From Benjamin H. Phillips
Curaçao, 18 Sep. 1793. He last wrote on 8 Aug. In contrast to the account given in his 8 June letter, it appears from Captain Ross’s protest that he went of his own accord to Aruba, where an armed vessel took “the Negroes &ca.” from his American schooner. Upon arriving here, Ross received back the Negroes who were his property, but the French property found in the Dutch harbor has been kept, though Ross was allowed freight on it. A high-ranking officer and pretended friend to America is displeased because he unsuccessfully urged the court to condemn the property and then, changing sides, was unable to persuade Ross and himself to file what would have been a tedious and unsatisfactory suit. Since the officer will probably address the President on this subject, he is obliged to report that he has been informed that the Dutch ambassador will be furnished with such papers as will fully explain the affair. Not being received in a consular capacity, his situation is peculiar in regard to Ross, though he has advised him to receive back his property and let “the point of Honour be referred to the two Courts.”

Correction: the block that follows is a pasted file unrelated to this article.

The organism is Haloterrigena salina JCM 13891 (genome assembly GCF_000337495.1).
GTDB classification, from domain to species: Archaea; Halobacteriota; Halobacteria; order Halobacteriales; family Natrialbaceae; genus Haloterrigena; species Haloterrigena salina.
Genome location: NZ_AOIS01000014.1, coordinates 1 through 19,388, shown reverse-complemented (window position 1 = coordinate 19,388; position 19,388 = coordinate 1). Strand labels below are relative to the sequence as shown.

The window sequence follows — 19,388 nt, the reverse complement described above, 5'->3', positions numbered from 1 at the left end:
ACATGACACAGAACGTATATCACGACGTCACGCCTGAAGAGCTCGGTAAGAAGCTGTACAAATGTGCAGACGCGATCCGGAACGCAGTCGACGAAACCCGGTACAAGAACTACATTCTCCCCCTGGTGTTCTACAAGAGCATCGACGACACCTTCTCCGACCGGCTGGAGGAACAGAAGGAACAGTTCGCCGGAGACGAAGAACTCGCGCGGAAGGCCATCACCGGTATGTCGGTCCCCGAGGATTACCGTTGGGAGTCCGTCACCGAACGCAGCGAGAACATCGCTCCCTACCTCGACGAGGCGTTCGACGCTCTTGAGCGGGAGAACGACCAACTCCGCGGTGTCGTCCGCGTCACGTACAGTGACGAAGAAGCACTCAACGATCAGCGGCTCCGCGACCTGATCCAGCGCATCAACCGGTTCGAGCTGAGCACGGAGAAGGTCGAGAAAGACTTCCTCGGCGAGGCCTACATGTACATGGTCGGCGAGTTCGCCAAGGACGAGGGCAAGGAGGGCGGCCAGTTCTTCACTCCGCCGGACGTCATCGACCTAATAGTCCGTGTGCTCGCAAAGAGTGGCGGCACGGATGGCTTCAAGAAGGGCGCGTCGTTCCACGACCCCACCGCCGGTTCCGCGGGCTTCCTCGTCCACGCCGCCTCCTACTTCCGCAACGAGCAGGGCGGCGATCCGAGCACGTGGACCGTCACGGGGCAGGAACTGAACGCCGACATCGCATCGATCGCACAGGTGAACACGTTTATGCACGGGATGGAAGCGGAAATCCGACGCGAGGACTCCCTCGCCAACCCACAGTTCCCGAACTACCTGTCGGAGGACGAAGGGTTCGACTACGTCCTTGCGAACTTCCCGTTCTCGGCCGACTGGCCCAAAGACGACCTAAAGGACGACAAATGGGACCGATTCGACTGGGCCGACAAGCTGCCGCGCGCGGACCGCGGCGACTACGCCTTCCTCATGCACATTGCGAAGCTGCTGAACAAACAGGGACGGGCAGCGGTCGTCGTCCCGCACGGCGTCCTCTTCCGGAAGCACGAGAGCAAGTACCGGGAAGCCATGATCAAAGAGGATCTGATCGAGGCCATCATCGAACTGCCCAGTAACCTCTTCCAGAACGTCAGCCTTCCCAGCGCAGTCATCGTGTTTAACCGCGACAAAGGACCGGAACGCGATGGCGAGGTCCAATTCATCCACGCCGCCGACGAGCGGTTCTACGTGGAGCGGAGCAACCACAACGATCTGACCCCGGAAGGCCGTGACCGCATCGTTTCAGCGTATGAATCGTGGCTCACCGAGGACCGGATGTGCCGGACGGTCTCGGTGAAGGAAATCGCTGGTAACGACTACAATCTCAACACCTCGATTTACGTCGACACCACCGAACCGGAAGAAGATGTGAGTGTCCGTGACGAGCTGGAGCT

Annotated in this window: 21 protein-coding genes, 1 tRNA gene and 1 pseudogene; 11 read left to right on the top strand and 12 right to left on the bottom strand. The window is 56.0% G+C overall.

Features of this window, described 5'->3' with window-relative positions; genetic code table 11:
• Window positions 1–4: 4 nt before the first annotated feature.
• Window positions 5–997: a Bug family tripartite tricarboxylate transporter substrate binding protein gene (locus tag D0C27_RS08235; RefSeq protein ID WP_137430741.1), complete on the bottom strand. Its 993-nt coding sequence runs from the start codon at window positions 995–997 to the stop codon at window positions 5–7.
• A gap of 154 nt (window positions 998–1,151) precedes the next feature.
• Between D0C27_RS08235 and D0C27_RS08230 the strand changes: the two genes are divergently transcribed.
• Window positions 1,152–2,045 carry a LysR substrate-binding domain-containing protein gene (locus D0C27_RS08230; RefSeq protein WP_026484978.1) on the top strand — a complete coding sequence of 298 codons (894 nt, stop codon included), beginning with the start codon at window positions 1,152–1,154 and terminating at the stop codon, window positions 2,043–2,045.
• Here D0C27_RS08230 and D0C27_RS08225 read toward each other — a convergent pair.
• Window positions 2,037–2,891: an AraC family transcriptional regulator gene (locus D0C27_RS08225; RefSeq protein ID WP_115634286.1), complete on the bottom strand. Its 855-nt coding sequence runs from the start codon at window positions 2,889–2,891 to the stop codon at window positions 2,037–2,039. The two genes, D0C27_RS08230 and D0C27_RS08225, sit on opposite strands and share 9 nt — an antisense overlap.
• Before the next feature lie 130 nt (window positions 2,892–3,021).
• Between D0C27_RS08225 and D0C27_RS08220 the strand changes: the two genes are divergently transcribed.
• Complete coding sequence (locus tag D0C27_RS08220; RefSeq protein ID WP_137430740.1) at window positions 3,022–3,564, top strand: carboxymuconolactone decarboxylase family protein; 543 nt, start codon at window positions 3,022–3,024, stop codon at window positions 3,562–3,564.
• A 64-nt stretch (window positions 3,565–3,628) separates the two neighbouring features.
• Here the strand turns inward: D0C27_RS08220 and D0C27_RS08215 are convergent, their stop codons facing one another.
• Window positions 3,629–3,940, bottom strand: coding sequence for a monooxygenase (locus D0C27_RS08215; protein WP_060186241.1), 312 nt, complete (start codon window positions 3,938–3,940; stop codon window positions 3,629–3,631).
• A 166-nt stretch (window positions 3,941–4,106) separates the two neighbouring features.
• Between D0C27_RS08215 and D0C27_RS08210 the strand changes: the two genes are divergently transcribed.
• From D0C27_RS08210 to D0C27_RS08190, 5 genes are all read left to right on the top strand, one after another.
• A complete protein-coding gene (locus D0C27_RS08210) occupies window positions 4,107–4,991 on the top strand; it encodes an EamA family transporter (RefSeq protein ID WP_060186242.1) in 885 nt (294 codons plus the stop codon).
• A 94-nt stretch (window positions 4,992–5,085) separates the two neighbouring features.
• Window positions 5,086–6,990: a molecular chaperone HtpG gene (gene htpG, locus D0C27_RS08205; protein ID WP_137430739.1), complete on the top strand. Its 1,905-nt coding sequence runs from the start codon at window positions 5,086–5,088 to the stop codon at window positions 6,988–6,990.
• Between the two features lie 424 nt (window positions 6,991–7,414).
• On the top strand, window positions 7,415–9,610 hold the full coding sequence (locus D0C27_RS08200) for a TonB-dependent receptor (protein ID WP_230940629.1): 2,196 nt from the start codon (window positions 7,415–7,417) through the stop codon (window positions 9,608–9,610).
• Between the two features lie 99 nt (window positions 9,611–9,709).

RC (DNA: RG 59, CD); 2 p.; at foot of text: “Thomas Jefferson Esqr.”; endorsed by TJ as received 9 Nov. 1793 but recorded in SJL as received 4 Nov. 1793.
A 2 Nov. 1793 letter from Phillips to TJ recorded in SJL as received on 2 Dec. 1793 has not been found.